Monday, June 06, 2011

For Mars rovers, a friendly rivalry

Mars Rover
NASA's newest Mars rover, Curiosity, will be deployed to the planet to study rocks that may shed light on whether life existed there. But its cousin Opportunity, which is already there, may steal its thunder.

NASA's newest Mars rover — or a replica of it, anyway — sat expectantly at the bottom of a hill. After years in design and construction, the grandly named Mars Science Laboratory was ready to test its wheels on a 20-degree flagstone slope in the "Mars Yard" at the Jet Propulsion Laboratory in La CaƱada Flintridge.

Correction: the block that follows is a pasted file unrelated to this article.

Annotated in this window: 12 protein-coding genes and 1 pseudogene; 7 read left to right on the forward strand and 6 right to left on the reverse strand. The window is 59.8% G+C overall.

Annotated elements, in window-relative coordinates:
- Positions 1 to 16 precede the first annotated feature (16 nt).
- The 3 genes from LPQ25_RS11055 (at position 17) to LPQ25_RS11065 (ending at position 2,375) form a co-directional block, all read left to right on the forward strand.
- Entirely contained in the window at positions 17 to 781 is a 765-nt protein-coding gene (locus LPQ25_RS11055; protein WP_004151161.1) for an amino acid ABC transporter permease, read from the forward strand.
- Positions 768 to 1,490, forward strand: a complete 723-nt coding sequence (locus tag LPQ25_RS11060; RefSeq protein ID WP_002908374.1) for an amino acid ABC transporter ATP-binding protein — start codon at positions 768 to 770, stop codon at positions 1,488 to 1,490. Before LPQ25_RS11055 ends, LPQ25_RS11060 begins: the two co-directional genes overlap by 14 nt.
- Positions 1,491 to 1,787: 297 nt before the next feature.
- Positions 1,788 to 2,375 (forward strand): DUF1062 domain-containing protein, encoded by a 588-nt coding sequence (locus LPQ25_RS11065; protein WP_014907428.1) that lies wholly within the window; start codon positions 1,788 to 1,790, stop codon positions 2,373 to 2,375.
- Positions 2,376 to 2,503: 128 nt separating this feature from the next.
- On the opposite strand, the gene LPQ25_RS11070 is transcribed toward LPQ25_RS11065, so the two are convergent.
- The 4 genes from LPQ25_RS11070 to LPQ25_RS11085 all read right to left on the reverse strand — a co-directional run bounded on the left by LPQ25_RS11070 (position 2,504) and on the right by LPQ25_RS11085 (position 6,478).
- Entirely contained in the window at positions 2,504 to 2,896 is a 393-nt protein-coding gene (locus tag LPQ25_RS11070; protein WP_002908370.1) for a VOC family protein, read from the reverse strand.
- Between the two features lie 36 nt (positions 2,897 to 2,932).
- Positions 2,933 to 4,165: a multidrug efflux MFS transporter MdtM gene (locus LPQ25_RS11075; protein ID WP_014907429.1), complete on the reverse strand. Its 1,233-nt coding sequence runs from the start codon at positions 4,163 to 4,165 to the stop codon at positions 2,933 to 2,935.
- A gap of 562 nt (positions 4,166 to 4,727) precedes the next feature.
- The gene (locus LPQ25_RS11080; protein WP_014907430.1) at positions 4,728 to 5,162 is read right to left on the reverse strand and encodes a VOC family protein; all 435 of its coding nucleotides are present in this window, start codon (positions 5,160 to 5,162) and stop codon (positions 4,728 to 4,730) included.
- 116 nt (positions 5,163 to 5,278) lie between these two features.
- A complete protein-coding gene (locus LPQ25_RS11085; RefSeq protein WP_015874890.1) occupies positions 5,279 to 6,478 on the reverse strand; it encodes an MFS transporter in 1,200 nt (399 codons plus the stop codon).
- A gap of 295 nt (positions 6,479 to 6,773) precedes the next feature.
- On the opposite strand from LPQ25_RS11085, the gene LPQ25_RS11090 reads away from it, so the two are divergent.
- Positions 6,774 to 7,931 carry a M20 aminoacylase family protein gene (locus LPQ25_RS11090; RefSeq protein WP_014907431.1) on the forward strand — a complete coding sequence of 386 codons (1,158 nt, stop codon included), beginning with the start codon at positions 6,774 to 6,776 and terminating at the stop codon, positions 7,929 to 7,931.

Engineers crowded around to see whether the rover's aluminum wheels and titanium suspension were ready for Martian terrain, which varies from bedrock to rocky soil to soft sand. The first wheel slowly pivoted into position. Then another. Then a third, fourth, fifth and sixth — all making a crinkly sound as they slid through the soil. Once in position, the craft crept up the flagstone slope at about 8 feet per minute.

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